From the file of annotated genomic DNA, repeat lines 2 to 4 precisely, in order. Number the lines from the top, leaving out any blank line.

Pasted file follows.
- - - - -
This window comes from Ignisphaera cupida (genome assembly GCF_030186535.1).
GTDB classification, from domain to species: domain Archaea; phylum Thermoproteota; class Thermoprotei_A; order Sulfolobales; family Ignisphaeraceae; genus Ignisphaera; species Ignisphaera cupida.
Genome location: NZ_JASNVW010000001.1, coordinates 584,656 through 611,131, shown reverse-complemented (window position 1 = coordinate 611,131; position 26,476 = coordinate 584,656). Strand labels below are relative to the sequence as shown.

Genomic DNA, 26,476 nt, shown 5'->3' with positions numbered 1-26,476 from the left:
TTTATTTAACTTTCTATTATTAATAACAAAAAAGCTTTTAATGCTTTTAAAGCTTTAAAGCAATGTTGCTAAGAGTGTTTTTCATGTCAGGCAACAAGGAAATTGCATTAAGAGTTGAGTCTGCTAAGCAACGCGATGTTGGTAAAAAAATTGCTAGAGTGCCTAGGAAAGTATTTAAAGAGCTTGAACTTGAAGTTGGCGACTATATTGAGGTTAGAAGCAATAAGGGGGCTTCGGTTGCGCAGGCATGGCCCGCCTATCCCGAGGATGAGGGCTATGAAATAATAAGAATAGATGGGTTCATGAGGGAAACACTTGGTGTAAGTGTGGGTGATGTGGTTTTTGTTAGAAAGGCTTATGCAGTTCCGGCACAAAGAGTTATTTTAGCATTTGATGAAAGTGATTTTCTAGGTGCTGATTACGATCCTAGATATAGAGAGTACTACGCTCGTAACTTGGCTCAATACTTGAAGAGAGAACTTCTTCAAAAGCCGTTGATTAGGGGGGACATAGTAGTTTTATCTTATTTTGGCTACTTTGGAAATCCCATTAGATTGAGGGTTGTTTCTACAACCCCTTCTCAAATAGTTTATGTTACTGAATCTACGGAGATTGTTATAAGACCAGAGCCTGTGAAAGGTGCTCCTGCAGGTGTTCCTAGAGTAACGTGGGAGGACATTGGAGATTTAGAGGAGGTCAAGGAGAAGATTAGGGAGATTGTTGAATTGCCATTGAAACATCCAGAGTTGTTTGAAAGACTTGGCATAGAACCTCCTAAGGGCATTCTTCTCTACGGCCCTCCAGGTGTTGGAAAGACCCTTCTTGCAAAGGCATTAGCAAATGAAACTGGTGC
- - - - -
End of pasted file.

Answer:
GTDB classification, from domain to species: domain Archaea; phylum Thermoproteota; class Thermoprotei_A; order Sulfolobales; family Ignisphaeraceae; genus Ignisphaera; species Ignisphaera cupida.
Genome location: NZ_JASNVW010000001.1, coordinates 584,656 through 611,131, shown reverse-complemented (window position 1 = coordinate 611,131; position 26,476 = coordinate 584,656). Strand labels below are relative to the sequence as shown.

Genomic DNA, 26,476 nt, shown 5'->3' with positions numbered 1-26,476 from the left: